This follows the release yesterday of a report by the International Boreal Conservation Campaign, Keeping woodland caribou in the boreal forest: Big challenge, immense opportunity, which provides a guide for conserving woodland caribou over the long term. It provides a broad overview of the state of woodland caribou, leading causes of their decline, and concludes with proactive steps needed to be taken to ensure this iconic species is not lost forever.The Canadian Boreal Initiative has released the following comment on the GFWC report:
“The Canadian Boreal Initiative (CBI) supports the protected areas proposals put forward by the regional and local Cree authorities in the Broadback River-Lake Evans region.”
“This portion of the Cree territory includes critical woodland caribou habitat, greatly threatened by forestry operations. There is a critical lack of publicly available information on caribou populations and habitat in Eeyou Istchee, a worrisome situation given the development pressures in the area.”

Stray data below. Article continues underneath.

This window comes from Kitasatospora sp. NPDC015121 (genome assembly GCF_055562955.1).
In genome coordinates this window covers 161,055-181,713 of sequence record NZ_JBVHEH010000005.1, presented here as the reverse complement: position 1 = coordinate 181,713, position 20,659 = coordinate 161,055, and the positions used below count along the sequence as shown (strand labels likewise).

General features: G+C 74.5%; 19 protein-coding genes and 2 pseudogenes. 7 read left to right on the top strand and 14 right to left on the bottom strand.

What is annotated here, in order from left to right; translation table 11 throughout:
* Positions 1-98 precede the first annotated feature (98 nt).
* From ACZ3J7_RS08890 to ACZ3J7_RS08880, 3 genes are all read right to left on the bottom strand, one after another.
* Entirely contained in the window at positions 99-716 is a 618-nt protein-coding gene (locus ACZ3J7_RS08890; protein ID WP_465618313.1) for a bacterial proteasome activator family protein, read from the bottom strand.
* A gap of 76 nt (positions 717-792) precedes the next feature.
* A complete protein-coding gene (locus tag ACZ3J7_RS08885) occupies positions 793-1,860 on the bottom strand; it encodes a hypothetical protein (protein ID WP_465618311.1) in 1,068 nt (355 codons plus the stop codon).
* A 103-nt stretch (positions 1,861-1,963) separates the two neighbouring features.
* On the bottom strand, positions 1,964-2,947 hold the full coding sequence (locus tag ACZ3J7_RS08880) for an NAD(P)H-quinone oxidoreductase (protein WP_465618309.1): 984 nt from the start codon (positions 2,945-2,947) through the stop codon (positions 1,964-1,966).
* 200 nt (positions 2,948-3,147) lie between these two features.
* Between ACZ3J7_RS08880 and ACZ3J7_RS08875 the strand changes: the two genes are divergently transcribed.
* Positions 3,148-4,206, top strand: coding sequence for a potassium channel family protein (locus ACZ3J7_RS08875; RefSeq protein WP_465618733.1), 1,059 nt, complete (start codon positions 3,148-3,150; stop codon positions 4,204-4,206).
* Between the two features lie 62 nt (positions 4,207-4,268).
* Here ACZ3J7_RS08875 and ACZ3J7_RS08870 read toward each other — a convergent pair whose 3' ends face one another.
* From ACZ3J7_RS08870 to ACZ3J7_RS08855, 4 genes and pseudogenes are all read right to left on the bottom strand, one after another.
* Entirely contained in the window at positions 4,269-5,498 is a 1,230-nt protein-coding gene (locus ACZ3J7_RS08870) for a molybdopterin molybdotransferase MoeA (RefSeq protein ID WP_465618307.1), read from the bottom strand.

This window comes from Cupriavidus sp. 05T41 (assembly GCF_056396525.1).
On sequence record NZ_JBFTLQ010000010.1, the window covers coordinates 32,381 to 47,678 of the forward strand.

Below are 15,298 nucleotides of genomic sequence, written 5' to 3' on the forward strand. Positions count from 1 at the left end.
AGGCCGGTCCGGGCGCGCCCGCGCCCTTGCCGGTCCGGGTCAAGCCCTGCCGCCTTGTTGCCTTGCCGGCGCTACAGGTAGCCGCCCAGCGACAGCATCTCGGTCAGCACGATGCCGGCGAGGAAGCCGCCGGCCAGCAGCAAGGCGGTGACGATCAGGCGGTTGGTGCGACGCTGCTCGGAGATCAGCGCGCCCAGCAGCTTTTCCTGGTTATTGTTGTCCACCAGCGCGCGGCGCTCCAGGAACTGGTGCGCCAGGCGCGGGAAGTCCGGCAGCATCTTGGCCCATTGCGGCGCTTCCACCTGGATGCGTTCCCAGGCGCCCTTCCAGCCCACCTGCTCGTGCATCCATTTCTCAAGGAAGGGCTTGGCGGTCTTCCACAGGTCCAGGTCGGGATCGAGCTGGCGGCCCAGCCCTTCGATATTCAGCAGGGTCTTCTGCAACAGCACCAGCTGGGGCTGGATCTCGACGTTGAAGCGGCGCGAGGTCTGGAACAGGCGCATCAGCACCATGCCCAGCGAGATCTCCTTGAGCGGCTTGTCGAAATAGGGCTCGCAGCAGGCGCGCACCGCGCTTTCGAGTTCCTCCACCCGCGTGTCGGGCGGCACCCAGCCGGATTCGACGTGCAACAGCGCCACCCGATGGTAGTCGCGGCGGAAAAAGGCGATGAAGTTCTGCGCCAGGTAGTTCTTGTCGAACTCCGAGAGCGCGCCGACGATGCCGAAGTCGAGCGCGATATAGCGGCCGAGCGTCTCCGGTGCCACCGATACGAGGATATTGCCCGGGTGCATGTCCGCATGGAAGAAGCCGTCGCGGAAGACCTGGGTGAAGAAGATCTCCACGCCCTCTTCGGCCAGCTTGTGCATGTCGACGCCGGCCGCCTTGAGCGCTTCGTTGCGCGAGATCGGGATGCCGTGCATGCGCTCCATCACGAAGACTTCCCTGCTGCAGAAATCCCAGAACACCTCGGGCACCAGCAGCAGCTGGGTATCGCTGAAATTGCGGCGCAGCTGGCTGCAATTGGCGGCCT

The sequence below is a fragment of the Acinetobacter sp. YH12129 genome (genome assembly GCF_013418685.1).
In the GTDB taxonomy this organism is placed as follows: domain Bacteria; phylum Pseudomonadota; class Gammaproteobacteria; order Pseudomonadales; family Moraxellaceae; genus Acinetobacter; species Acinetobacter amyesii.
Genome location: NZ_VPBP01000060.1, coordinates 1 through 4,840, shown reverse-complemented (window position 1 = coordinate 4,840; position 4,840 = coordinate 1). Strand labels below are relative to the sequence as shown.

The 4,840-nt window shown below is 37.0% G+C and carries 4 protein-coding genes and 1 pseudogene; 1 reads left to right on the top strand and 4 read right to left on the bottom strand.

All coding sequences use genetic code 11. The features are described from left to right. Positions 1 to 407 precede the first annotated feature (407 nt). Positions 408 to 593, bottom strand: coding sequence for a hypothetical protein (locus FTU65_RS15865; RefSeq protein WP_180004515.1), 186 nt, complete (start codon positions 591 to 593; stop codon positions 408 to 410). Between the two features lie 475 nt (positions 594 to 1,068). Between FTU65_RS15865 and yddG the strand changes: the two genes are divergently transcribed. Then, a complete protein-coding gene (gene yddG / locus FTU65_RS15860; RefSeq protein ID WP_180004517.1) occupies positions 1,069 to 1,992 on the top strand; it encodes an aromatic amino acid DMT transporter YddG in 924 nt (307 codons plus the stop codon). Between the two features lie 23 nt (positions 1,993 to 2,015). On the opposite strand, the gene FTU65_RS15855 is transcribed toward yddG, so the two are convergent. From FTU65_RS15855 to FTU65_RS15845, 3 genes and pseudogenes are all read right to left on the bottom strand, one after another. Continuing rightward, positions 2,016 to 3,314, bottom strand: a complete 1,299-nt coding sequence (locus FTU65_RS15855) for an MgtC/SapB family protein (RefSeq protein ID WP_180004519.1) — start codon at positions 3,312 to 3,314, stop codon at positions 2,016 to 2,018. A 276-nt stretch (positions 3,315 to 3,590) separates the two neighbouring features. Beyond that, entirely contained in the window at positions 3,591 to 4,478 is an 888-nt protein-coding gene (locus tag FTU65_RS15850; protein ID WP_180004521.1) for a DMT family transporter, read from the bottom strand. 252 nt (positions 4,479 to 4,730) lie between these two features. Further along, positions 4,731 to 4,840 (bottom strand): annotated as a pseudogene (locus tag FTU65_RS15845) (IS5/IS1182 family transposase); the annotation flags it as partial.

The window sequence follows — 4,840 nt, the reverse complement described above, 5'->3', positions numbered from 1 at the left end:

Suzann Méthot, Regional Director for Quebec:
“The Broadback River-Lake Evans protected areas proposed by the Cree could be a part of the solution and allow the survival of this endangered species. Whether in the implementation of the new strategy on protected areas in Quebec or in the implementation of the Plan Nord, opportunities abound so that policy makers can act quickly and protect the last intact forests in Cree territory and the last woodland caribou living there.”
“The Quebec government has pledged to protect 50% of the region covered by the Plan Nord from all industrial activity, for the protection of the environment and biological diversity.”
About the Canadian Boreal Initiative Established in 2003, the Canadian Boreal Initiative (CBI) brings together diverse partners to create new solutions for boreal conservation and sustainable development. It acts as a catalyst for on-the-ground efforts across the Boreal forest region by governments, industry, Aboriginal communities, conservation groups, major retailers, financial institutions and scientists.